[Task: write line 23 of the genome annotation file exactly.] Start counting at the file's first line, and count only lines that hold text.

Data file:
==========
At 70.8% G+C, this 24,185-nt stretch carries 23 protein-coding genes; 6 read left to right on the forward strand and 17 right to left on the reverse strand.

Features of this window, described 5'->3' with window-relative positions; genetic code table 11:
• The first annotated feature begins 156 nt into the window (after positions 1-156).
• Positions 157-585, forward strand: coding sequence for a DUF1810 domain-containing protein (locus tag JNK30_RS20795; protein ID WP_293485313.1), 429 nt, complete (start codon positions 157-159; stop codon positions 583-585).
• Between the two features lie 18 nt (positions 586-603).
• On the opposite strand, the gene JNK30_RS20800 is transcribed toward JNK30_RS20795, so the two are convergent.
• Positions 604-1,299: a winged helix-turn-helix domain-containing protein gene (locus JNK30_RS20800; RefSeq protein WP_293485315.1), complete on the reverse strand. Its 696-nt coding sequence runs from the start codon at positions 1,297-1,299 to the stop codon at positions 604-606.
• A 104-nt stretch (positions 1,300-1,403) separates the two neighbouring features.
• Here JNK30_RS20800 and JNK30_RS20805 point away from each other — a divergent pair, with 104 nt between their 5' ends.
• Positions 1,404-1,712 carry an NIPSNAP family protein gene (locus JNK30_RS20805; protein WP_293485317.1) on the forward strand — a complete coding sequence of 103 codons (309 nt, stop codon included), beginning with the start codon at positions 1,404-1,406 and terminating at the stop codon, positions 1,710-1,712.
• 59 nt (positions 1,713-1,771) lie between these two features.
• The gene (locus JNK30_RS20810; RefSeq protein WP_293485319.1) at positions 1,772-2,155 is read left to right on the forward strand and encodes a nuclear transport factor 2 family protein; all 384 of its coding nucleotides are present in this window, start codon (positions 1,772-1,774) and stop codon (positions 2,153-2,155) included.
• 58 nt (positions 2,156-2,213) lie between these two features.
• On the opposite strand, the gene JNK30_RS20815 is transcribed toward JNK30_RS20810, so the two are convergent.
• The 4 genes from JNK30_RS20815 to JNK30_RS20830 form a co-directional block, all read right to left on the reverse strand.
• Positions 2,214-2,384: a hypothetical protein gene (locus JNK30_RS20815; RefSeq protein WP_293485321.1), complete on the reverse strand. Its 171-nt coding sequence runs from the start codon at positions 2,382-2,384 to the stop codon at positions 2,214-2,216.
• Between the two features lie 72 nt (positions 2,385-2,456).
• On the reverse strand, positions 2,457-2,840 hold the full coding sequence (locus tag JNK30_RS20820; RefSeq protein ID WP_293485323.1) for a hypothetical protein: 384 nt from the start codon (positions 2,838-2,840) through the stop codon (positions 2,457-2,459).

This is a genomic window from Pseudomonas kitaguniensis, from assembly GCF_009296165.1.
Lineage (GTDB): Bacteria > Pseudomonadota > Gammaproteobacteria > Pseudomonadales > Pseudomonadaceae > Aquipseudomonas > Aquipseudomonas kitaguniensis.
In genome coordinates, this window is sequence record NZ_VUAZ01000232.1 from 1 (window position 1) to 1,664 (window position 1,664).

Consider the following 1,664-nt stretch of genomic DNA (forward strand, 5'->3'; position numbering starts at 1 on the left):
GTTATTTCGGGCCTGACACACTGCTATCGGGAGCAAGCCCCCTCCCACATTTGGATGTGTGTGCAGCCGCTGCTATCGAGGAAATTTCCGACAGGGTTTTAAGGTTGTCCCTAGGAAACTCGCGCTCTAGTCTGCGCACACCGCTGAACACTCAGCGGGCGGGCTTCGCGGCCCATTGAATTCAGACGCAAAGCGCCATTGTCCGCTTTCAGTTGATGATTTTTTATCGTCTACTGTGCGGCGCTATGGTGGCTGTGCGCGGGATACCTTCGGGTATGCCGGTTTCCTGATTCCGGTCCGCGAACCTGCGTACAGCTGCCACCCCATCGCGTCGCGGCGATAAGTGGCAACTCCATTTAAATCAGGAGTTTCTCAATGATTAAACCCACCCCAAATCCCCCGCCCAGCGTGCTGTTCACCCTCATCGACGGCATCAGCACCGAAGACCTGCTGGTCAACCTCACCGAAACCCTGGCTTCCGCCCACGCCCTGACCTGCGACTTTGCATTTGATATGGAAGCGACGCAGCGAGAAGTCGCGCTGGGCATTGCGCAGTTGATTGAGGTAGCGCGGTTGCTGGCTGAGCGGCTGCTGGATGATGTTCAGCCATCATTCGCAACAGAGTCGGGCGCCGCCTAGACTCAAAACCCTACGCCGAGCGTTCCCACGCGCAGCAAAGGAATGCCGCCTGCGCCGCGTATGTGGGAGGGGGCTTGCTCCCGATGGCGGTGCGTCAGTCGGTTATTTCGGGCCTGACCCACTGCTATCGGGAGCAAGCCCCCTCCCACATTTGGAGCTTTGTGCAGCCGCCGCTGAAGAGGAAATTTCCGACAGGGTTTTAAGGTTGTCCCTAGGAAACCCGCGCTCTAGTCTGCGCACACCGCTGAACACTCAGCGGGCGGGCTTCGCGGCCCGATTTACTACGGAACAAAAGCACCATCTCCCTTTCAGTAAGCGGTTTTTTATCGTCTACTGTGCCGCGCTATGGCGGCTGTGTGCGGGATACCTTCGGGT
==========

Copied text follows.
GTTATTTCGGGCCTGACACACTGCTATCGGGAGCAAGCCCCCTCCCACATTTGGATGTGTGTGCAGCCGCTGCTATCGAGGAAATTTCCGACAGGGTTTTAAGGTTGTCCCTAGGAAACTCGCGCTCTAGTCTGCGCACACCGCTGAACACTCAGCGGGCGGGCTTCGCGGCCCATTGAATTCAGACGCAAAGCGCCATTGTCCGCTTTCAGTTGATGATTTTTTATCGTCTACTGTGCGGCGCTATGGTGGCTGTGCGCGGGATACCTTCGGGTATGCCGGTTTCCTGATTCCGGTCCGCGAACCTGCGTACAGCTGCCACCCCATCGCGTCGCGGCGATAAGTGGCAACTCCATTTAAATCAGGAGTTTCTCAATGATTAAACCCACCCCAAATCCCCCGCCCAGCGTGCTGTTCACCCTCATCGACGGCATCAGCACCGAAGACCTGCTGGTCAACCTCACCGAAACCCTGGCTTCCGCCCACGCCCTGACCTGCGACTTTGCATTTGATATGGAAGCGACGCAGCGAGAAGTCGCGCTGGGCATTGCGCAGTTGATTGAGGTAGCGCGGTTGCTGGCTGAGCGGCTGCTGGATGATGTTCAGCCATCATTCGCAACAGAGTCGGGCGCCGCCTAGACTCAAAACCCTACGCCGAGCGTTCCCACGCGCAGCAAAGGAATGCCGCCTGCGCCGCGTATGTGGGAGGGGGCTTGCTCCCGATGGCGGTGCGTCAGTCGGTTATTTCGGGCCTGACCCACTGCTATCGGGAGCAAGCCCCCTCCCACATTTGGAGCTTTGTGCAGCCGCCGCTGAAGAGGAAATTTCCGACAGGGTTTTAAGGTTGTCCCTAGGAAACCCGCGCTCTAGTCTGCGCACACCGCTGAACACTCAGCGGGCGGGCTTCGCGGCCCGATTTACTACGGAACAAAAGCACCATCTCCCTTTCAGTAAGCGGTTTTTTATCGTCTACTGTGCCGCGCTATGGCGGCTGTGTGCGGGATACCTTCGGGT